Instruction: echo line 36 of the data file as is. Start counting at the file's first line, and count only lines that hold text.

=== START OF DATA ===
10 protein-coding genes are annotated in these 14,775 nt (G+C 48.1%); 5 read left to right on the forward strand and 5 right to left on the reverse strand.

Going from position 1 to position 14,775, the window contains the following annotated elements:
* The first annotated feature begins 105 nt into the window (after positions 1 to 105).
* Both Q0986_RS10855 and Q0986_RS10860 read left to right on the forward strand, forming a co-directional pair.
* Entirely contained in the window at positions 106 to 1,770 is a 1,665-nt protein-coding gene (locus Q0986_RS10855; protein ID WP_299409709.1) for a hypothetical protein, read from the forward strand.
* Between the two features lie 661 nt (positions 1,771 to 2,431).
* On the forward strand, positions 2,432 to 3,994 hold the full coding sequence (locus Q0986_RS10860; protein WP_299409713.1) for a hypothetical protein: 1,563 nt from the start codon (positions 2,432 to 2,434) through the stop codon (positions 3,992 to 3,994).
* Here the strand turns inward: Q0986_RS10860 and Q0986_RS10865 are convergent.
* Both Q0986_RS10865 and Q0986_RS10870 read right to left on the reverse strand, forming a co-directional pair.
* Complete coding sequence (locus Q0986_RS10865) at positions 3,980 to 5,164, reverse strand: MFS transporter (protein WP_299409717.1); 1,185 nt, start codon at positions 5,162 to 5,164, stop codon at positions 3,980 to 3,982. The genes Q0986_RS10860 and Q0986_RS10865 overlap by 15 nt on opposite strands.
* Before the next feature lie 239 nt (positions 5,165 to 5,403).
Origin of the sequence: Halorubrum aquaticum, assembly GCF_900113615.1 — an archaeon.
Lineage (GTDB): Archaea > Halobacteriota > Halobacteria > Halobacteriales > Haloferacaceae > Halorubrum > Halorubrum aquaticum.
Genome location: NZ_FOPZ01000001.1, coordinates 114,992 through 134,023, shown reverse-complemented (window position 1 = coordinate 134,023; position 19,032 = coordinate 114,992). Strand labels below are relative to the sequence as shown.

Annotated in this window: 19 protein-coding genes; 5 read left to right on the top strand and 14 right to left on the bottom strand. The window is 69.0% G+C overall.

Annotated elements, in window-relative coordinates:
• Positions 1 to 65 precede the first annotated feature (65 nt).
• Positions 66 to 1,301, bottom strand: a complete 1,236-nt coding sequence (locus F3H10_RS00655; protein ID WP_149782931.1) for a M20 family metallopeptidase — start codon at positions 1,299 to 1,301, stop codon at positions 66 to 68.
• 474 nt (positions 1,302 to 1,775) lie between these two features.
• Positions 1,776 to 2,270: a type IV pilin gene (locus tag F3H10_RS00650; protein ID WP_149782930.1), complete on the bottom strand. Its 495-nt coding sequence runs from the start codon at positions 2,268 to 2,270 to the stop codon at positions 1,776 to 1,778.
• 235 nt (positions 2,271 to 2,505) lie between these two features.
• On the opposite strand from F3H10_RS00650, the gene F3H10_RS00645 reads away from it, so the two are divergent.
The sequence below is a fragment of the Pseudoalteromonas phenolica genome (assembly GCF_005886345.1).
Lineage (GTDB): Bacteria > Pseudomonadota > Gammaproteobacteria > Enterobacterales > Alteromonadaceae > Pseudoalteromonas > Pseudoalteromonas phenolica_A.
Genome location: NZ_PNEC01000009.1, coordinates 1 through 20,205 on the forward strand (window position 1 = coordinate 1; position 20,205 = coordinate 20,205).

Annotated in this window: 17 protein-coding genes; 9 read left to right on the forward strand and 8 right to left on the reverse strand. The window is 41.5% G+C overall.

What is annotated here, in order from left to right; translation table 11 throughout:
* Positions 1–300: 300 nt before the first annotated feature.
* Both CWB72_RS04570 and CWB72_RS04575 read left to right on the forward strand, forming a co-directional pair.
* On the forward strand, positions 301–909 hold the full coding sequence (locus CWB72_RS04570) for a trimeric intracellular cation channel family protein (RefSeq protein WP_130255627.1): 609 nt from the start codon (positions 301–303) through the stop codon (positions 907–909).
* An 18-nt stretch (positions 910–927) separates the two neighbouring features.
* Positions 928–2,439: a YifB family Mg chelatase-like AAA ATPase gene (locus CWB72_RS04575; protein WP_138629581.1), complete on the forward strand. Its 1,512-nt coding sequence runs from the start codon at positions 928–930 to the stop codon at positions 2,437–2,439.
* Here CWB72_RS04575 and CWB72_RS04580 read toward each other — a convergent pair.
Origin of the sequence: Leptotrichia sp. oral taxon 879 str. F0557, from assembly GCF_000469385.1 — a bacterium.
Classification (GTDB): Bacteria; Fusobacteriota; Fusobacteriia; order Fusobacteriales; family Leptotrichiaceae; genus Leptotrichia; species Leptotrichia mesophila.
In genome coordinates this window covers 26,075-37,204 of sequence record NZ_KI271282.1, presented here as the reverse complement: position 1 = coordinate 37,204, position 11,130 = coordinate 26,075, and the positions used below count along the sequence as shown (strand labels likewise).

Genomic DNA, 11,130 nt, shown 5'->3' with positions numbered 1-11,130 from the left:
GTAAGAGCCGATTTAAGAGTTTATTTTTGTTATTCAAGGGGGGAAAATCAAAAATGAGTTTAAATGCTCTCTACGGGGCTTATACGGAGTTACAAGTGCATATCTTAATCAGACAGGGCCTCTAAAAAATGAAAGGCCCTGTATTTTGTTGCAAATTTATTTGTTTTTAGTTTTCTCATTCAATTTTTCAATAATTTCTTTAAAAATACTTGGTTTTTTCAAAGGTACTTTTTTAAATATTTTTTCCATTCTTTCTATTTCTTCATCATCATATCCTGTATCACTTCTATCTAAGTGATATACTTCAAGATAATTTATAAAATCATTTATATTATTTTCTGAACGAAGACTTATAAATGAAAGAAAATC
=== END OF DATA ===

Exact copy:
In genome coordinates this window covers 26,075-37,204 of sequence record NZ_KI271282.1, presented here as the reverse complement: position 1 = coordinate 37,204, position 11,130 = coordinate 26,075, and the positions used below count along the sequence as shown (strand labels likewise).